Scripter David Rambo has fashioned a theatrically clever but thematically simplistic three-hander, perusing the twisted path two sibling baby boomers travel as they deal with their widowed mother's fragile mortality.
Scripter David Rambo has fashioned a theatrically clever but thematically simplistic three-hander, perusing the twisted path two sibling baby boomers travel as they deal with their widowed mother’s fragile mortality. “The Spin Cycle” features a talented, hard-working ensemble that instills a zesty vitality into Rambo’s complicated plot machinations, but they can’t invent thematic veracity that isn’t there. Helmer James O’Neill keeps the pace moving swiftly along, placing the emphasis on the plethora of gimmicks the scripter has built into this meandering legiter.
The comfortably sedate Pottstown, Pa., home of Mom (Marcia Rodd) is actually a relentlessly bombarded battleground, constantly invaded by the contested memories and conflicting agendas of Mom, 51-year-old newly menopausal daughter Wendy (Stephanie Zimbalist) and her fortysomething infant of a brother Mikey (Morgan Rusler).
Rambo gives his cast a lot of leeway for interaction. Whenever a character is portrayed in an unfavorable light, she or he is free to stop the play, talk directly to the audience and then request the current scene be “spun” back for a more character-friendly replay, aided immensely by the production designs of Tom Buderwitz (sets) and Nick McCord (lighting).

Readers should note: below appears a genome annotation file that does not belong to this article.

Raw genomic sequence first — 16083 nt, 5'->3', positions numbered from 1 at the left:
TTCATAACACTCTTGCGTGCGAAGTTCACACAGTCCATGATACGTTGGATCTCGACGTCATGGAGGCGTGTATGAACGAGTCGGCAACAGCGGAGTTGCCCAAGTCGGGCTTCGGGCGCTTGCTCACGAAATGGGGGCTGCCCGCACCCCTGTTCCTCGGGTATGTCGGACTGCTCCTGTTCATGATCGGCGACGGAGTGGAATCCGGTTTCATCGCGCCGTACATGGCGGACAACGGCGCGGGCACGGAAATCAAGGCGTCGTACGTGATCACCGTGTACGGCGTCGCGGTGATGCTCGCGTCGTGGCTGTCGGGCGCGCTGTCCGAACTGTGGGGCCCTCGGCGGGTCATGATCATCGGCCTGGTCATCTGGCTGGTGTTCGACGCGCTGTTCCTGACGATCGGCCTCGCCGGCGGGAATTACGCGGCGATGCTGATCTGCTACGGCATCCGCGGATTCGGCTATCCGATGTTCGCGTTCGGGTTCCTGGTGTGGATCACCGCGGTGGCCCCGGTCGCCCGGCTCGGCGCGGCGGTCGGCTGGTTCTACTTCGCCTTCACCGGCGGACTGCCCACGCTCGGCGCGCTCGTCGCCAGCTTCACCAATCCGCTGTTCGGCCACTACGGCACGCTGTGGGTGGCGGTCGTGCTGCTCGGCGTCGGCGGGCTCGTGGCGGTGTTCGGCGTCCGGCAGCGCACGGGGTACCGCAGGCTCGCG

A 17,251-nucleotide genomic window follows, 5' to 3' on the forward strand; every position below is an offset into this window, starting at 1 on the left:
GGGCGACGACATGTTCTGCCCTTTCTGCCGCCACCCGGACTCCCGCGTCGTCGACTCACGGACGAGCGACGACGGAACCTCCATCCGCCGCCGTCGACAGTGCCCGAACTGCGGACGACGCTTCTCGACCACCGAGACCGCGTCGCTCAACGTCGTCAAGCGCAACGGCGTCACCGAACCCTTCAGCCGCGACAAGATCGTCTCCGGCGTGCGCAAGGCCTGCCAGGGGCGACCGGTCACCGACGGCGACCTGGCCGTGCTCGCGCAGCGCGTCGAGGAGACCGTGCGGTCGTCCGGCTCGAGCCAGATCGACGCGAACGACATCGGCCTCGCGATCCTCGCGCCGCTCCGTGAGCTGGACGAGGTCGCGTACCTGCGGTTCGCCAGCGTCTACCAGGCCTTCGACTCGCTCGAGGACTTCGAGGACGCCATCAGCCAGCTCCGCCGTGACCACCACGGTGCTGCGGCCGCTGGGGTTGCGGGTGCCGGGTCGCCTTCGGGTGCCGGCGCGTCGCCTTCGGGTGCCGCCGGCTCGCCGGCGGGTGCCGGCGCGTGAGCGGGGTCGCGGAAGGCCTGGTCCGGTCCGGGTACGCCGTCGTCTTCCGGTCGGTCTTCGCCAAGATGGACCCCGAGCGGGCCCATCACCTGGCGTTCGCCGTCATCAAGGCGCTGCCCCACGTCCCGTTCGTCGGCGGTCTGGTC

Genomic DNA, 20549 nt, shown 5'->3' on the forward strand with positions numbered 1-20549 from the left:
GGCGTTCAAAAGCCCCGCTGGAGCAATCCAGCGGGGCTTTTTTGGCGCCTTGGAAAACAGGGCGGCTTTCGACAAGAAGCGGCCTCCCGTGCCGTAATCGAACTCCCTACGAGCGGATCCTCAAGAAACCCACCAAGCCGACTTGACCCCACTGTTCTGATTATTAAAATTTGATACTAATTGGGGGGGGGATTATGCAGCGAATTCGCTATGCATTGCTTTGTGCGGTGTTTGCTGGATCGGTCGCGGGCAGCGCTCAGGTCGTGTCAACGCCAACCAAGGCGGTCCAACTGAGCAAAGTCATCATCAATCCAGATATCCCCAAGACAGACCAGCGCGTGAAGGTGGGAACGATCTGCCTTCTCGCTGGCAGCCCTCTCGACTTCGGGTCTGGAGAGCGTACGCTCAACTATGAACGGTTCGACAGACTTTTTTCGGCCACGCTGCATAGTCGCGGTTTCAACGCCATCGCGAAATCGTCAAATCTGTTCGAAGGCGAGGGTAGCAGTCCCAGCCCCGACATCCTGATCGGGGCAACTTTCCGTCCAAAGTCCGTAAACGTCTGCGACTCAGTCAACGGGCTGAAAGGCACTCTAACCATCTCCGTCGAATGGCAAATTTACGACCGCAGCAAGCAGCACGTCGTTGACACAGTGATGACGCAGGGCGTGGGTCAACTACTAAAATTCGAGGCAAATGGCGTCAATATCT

The subsequent “Rashomon”-like vignette is usually challenged, and the “spin cycle” begins anew, eventually ending with the mandate “Let’s agree on one version of this discussion.” This device is superficially audience pleasing but proves tedious and inadequate for illuminating the supposed emotional evolution of Wendy and Mikey as Mom slips physically and mentally away from them.
Rodd glows as the perennially chipper homemaker who can’t help but dote on ne’er-do-well Mikey while nonchalantly pointing out all the flaws she finds in Wendy. As Mom begins her descent into infirmity and dementia, Rodd believably reveals the undercurrent of sorrow this woman has endured for years after the deaths of her husband and first-born son.
Zimbalist displays her considerable comedic chops as a supposedly take-charge baby boomer who nonetheless has failed at two marriages and every self-help program she has ever attempted. Zimbalist quite adeptly makes the transition from self-determined adult to squabbling adolescent as Wendy is comically caught in the middle of her mother’s and her brother’s widely diverse inadequacies.
Rusler makes himself at home within Mikey’s clueless man-child, who thinks nothing of wondering through his mother’s house in his skivvies and bouncing a basketball off the kitchen door. Rusler is equally up to the task of displaying Mikey’s rare slivers of maturity, such as the endearing eulogy he gives at his mother’s memorial service.
While this legiter may have an audience-friendly format, scripter Rambo needs to find a more substantive payoff once “The Spin Cycle” has stopped if the play is to have legs to move up to the next level.